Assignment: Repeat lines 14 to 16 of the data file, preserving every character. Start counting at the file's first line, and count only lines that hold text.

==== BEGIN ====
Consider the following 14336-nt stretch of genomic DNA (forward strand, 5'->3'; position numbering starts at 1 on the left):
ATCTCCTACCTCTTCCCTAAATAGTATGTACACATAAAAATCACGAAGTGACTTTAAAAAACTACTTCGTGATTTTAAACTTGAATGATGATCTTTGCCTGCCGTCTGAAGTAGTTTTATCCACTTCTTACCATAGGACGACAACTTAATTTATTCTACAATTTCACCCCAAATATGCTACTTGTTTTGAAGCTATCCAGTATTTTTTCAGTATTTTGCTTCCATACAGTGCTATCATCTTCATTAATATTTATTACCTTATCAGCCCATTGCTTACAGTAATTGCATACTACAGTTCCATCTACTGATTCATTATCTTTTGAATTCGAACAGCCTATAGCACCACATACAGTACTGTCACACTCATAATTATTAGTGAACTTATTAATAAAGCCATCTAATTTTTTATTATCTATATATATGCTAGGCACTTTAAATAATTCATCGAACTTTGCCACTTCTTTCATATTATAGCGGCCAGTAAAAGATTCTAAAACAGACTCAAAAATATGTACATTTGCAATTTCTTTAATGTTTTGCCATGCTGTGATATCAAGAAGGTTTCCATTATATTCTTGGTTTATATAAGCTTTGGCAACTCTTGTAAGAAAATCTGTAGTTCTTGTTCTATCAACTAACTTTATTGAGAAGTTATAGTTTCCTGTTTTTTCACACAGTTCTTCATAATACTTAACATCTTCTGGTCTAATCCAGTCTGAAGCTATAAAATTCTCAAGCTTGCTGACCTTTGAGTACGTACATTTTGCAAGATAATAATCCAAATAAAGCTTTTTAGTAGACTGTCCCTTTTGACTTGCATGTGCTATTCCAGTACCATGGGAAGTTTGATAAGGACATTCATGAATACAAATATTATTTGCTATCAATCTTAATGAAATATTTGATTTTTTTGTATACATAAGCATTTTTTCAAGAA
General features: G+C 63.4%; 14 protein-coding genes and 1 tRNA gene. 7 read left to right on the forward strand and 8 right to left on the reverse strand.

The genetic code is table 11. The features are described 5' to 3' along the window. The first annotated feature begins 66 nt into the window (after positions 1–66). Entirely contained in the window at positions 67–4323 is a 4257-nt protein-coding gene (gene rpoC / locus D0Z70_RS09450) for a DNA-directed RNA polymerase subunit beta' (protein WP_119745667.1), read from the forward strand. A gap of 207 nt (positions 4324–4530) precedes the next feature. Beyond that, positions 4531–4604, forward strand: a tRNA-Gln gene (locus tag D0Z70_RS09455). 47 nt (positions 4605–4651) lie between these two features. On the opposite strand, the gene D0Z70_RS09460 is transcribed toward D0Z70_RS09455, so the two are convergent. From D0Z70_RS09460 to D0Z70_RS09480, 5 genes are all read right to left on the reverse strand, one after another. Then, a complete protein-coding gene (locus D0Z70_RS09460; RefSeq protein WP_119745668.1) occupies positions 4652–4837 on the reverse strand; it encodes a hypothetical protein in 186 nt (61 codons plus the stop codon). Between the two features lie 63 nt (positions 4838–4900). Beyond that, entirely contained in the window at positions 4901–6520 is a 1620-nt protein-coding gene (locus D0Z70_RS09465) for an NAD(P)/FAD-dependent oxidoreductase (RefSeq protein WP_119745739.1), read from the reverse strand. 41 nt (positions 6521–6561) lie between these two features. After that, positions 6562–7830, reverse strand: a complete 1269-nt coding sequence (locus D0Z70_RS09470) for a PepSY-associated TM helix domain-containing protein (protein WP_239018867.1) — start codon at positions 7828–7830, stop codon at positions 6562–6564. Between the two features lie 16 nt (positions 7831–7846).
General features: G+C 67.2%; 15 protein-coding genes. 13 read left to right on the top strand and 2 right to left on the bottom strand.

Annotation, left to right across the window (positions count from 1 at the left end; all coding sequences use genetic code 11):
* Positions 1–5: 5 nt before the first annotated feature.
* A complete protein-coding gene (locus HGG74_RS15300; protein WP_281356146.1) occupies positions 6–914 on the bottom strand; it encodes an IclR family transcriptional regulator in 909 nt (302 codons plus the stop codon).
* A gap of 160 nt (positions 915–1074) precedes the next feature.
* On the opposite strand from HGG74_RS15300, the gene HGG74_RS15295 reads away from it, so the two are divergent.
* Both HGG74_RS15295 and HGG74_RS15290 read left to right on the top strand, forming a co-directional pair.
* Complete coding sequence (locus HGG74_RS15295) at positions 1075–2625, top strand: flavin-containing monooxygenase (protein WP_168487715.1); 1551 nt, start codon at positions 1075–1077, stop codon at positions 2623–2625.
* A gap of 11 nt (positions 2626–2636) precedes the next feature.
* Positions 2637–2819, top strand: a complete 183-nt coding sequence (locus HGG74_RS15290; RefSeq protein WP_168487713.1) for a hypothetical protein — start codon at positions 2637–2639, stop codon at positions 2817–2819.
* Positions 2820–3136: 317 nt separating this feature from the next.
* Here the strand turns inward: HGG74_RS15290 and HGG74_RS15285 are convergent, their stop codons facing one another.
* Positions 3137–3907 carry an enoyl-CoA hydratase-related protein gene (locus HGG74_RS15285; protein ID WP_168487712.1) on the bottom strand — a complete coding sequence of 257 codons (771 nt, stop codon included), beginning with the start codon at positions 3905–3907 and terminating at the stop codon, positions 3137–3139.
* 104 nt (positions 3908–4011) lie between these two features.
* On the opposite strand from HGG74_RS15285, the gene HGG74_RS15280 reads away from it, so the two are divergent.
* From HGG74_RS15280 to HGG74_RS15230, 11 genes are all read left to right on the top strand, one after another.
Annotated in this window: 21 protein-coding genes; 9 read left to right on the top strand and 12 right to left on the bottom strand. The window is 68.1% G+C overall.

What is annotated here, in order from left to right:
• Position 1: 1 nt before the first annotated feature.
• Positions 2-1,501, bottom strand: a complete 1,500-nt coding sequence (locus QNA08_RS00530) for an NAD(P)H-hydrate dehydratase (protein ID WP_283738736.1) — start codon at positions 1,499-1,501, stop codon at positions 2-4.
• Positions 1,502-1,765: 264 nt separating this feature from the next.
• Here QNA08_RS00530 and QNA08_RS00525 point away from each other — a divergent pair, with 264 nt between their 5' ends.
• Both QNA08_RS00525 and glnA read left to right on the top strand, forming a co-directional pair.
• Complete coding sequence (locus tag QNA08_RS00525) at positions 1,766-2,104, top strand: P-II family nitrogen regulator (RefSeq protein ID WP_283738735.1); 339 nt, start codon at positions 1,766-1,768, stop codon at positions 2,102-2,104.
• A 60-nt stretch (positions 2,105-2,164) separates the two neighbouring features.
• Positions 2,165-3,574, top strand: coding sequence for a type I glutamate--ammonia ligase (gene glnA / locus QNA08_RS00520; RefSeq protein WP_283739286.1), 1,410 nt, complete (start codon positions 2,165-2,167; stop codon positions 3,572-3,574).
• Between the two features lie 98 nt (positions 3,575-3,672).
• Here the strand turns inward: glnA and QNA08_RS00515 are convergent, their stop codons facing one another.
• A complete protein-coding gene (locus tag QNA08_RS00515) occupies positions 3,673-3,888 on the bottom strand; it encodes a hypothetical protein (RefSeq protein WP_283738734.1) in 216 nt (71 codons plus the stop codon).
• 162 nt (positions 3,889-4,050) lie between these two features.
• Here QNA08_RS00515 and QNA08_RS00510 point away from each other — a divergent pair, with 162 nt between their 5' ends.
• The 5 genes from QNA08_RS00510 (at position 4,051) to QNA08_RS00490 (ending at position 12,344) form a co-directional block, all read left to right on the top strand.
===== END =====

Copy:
* Positions 2637–2819, top strand: a complete 183-nt coding sequence (locus HGG74_RS15290; RefSeq protein WP_168487713.1) for a hypothetical protein — start codon at positions 2637–2639, stop codon at positions 2817–2819.
* Positions 2820–3136: 317 nt separating this feature from the next.
* Here the strand turns inward: HGG74_RS15290 and HGG74_RS15285 are convergent, their stop codons facing one another.